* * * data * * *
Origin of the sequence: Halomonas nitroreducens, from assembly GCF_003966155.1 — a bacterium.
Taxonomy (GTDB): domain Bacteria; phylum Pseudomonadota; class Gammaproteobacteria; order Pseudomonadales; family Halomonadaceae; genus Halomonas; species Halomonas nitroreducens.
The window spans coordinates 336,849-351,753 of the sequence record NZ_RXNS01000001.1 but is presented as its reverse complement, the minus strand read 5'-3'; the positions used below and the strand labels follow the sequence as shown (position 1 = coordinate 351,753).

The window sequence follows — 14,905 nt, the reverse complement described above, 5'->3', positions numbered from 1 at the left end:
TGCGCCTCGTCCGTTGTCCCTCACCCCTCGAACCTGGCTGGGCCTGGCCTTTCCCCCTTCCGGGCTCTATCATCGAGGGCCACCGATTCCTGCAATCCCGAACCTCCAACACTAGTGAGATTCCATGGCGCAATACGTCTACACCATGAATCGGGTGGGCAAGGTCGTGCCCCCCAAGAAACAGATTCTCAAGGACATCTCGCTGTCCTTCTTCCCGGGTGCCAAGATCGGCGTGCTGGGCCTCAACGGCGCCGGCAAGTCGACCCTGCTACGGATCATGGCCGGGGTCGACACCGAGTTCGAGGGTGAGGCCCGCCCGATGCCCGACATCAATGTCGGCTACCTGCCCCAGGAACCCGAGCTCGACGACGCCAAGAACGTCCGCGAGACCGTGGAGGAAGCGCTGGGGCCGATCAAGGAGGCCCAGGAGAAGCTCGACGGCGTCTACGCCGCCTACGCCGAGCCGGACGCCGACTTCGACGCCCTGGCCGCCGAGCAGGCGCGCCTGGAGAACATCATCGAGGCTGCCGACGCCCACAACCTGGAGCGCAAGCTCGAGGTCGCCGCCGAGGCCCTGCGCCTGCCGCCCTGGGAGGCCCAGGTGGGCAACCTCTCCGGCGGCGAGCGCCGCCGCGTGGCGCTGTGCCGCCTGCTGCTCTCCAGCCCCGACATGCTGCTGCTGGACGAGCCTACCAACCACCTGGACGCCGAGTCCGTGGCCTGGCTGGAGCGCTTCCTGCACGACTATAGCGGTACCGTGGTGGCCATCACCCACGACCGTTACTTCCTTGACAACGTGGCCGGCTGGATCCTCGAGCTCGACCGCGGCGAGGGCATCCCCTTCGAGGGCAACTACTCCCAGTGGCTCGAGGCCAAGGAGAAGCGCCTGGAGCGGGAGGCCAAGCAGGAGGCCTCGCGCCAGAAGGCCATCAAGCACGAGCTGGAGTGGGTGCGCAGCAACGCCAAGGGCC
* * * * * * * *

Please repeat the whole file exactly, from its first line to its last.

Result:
Origin of the sequence: Halomonas nitroreducens, from assembly GCF_003966155.1 — a bacterium.
Taxonomy (GTDB): domain Bacteria; phylum Pseudomonadota; class Gammaproteobacteria; order Pseudomonadales; family Halomonadaceae; genus Halomonas; species Halomonas nitroreducens.
The window spans coordinates 336,849-351,753 of the sequence record NZ_RXNS01000001.1 but is presented as its reverse complement, the minus strand read 5'-3'; the positions used below and the strand labels follow the sequence as shown (position 1 = coordinate 351,753).

The window sequence follows — 14,905 nt, the reverse complement described above, 5'->3', positions numbered from 1 at the left end:
TGCGCCTCGTCCGTTGTCCCTCACCCCTCGAACCTGGCTGGGCCTGGCCTTTCCCCCTTCCGGGCTCTATCATCGAGGGCCACCGATTCCTGCAATCCCGAACCTCCAACACTAGTGAGATTCCATGGCGCAATACGTCTACACCATGAATCGGGTGGGCAAGGTCGTGCCCCCCAAGAAACAGATTCTCAAGGACATCTCGCTGTCCTTCTTCCCGGGTGCCAAGATCGGCGTGCTGGGCCTCAACGGCGCCGGCAAGTCGACCCTGCTACGGATCATGGCCGGGGTCGACACCGAGTTCGAGGGTGAGGCCCGCCCGATGCCCGACATCAATGTCGGCTACCTGCCCCAGGAACCCGAGCTCGACGACGCCAAGAACGTCCGCGAGACCGTGGAGGAAGCGCTGGGGCCGATCAAGGAGGCCCAGGAGAAGCTCGACGGCGTCTACGCCGCCTACGCCGAGCCGGACGCCGACTTCGACGCCCTGGCCGCCGAGCAGGCGCGCCTGGAGAACATCATCGAGGCTGCCGACGCCCACAACCTGGAGCGCAAGCTCGAGGTCGCCGCCGAGGCCCTGCGCCTGCCGCCCTGGGAGGCCCAGGTGGGCAACCTCTCCGGCGGCGAGCGCCGCCGCGTGGCGCTGTGCCGCCTGCTGCTCTCCAGCCCCGACATGCTGCTGCTGGACGAGCCTACCAACCACCTGGACGCCGAGTCCGTGGCCTGGCTGGAGCGCTTCCTGCACGACTATAGCGGTACCGTGGTGGCCATCACCCACGACCGTTACTTCCTTGACAACGTGGCCGGCTGGATCCTCGAGCTCGACCGCGGCGAGGGCATCCCCTTCGAGGGCAACTACTCCCAGTGGCTCGAGGCCAAGGAGAAGCGCCTGGAGCGGGAGGCCAAGCAGGAGGCCTCGCGCCAGAAGGCCATCAAGCACGAGCTGGAGTGGGTGCGCAGCAACGCCAAGGGCC